So pastors are nurturers, not primarily performing tasks but growing people. They nurture by example and exhortation (in that order, 1 Peter 5:3; 1 Timothy 4:11,12; Titus 2:7). They produce co-leaders, and once the community has recognised them such persons ought to be commissioned for their ministries. This can be done at a special service, by the ‘laying on of hands’ (hands belonging to representatives from the congregation, not necessarily those of the ‘heavies’ present!).
Let us encourage the commissioning, from time to time, of everyone who has a recognised ministry within the church body. Wouldn’t it be wonderful if more pastors aimed to do what Paul and Barnabas did in the church at Antioch: reproduce themselves in other leaders within a year!
How will they do that? Essentially:
* Let us get our theology of ordination and ministry straight: what we generally call ‘ordination’ is really accreditation, a necessary step where a church-as-institution agrees with God’s prior calling to a ministerial vocation. So all Christian men and women are ordained already!
* We need to train a generation of professional clergy who are not threatened by others with proven skills in people management.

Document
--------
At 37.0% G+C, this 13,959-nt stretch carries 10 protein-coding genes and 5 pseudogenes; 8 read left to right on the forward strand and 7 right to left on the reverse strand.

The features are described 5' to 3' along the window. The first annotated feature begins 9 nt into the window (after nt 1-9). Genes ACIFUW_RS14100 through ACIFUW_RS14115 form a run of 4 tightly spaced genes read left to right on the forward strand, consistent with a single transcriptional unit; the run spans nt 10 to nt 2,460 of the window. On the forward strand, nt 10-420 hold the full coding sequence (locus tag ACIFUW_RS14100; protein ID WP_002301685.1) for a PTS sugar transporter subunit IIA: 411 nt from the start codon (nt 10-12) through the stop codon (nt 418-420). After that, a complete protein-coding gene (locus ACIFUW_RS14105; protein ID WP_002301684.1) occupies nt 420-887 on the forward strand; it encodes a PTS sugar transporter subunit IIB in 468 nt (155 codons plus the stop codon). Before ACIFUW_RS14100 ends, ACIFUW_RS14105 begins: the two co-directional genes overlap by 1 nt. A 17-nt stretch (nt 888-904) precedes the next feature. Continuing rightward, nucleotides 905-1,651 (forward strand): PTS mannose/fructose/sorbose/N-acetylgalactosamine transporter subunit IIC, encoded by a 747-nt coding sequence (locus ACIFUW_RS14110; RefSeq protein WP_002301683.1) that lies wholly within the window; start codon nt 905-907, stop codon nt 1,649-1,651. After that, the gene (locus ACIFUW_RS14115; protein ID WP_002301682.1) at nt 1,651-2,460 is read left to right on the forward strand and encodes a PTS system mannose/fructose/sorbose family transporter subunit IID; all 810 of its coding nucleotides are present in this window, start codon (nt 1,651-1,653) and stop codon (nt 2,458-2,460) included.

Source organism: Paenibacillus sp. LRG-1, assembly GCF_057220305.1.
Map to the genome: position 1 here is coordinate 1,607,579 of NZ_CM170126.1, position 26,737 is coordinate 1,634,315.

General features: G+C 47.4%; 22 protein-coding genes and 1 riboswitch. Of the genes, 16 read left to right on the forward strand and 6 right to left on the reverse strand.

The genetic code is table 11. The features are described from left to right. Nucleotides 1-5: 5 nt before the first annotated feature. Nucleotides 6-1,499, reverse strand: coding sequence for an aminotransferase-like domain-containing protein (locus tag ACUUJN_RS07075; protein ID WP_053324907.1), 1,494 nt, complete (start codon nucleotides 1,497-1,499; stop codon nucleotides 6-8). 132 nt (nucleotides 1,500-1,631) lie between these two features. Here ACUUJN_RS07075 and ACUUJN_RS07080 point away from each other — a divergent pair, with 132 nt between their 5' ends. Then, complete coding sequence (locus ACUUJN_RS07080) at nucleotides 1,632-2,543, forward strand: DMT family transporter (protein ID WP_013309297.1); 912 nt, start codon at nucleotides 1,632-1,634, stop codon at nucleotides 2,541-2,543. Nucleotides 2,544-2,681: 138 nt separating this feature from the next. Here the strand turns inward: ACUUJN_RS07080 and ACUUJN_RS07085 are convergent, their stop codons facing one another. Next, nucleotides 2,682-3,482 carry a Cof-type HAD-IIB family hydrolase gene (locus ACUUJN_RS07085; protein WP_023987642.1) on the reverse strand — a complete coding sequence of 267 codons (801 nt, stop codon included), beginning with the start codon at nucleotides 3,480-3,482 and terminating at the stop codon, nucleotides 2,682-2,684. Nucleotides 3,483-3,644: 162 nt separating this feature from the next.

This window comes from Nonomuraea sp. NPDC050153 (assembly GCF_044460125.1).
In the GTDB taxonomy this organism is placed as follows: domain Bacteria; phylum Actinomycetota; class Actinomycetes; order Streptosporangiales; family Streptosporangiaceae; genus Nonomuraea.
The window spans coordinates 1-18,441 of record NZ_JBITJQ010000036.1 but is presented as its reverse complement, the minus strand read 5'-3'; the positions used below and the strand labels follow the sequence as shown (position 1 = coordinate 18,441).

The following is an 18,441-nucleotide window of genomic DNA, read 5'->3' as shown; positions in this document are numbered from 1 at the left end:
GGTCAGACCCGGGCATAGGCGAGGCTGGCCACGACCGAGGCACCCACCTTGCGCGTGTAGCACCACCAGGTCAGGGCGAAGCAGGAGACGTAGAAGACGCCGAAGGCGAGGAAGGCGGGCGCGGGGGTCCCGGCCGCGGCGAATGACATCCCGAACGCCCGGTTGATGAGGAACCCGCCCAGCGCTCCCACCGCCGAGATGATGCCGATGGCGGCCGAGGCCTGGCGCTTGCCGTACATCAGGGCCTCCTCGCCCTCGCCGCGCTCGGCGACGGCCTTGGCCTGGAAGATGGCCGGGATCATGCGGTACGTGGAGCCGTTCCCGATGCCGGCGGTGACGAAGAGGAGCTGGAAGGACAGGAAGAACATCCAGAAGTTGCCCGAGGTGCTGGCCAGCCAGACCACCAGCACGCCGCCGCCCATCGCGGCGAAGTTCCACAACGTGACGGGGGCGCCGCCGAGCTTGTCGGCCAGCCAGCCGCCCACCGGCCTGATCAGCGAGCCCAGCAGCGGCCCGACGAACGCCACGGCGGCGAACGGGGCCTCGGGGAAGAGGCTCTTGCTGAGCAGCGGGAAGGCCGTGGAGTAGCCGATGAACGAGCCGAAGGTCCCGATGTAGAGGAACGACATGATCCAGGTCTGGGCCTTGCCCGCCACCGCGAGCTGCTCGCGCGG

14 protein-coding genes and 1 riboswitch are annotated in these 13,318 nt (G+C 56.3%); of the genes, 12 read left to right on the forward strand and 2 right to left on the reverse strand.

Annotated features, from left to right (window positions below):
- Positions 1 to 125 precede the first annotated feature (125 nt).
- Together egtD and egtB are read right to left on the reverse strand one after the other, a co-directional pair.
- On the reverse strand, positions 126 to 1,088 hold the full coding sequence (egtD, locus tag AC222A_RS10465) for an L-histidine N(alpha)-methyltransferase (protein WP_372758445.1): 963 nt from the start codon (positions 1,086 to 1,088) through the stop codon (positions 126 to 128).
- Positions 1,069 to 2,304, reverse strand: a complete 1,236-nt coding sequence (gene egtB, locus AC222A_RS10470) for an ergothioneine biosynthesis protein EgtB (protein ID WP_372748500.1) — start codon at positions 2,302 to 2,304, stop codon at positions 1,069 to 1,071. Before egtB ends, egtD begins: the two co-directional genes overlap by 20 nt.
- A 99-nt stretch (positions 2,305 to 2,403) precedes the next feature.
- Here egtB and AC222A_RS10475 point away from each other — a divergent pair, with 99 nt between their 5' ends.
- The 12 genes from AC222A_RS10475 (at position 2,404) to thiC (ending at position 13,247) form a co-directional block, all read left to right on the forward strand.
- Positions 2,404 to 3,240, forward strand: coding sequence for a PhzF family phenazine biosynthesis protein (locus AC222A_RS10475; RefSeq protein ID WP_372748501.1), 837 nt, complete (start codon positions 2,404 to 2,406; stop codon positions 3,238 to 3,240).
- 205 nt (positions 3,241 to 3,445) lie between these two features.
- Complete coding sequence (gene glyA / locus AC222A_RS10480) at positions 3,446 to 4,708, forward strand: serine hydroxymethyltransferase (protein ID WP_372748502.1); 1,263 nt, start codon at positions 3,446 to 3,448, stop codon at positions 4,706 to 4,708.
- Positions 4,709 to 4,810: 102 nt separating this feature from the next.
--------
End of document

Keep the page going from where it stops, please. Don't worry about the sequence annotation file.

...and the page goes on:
* Managers/pastors train others best by modelling: it’s a master-apprentice relationship.
* A redemptive teaching model involves reciprocal learning, rather than a powerful all-knowing teacher pouring information into pupil’s heads.
* But this requires openness, humility, ego-strength, and teachability on the part of the teacher.
* It also requires lots of time – doing ministry with others, then analysing, praying, de-briefing and encouraging the trainee.
* 70% of the average pastor’s visitation is non-confidential, another 20% may require the consent of the counselee: the pastor ought to be accompanied by another on most of these occasions.
* Allow those with the requisite gifts to help lead worship, Bible studies, small groups etc. (but public ministries should to be exercised only after training and proven competence).
* Your church ought to be a miniature theological seminary: run courses on everything to do with ministry, and have lots of resources (books – paper- and e-books, audio- and video-tapes - and computerised resources) available.
* Pastors: share any and every ministry except pastoral leadership.
The buck ends with you: you cannot evade that responsibility.
In an American basketball stadium hangs a large banner: ‘IT CAN HAPPEN HERE!’
It can happen in your life, in your church!
Dr Mark Tronson is a Baptist minister (retired) who served as the Australian cricket team chaplain for 17 years (2000 ret) and established Life After Cricket in 2001. He was recognised by the Olympic Ministry Medal in 2009 presented by Carl Lewis Olympian of the Century. He mentors young writers and has written 24 books, and enjoys writing. He is married to Delma, with four adult children and grand-children. Dr Tronson writes a daily article for Christian Today Australia (since 2008) and in November 2016 established Christian Today New Zealand. Dr Mark Tronson’s Press Service International in 2019 was awarded the Australasian Religious Press Association’s premier award, The Gutenberg.
Mark Tronson's archive of articles can be viewed at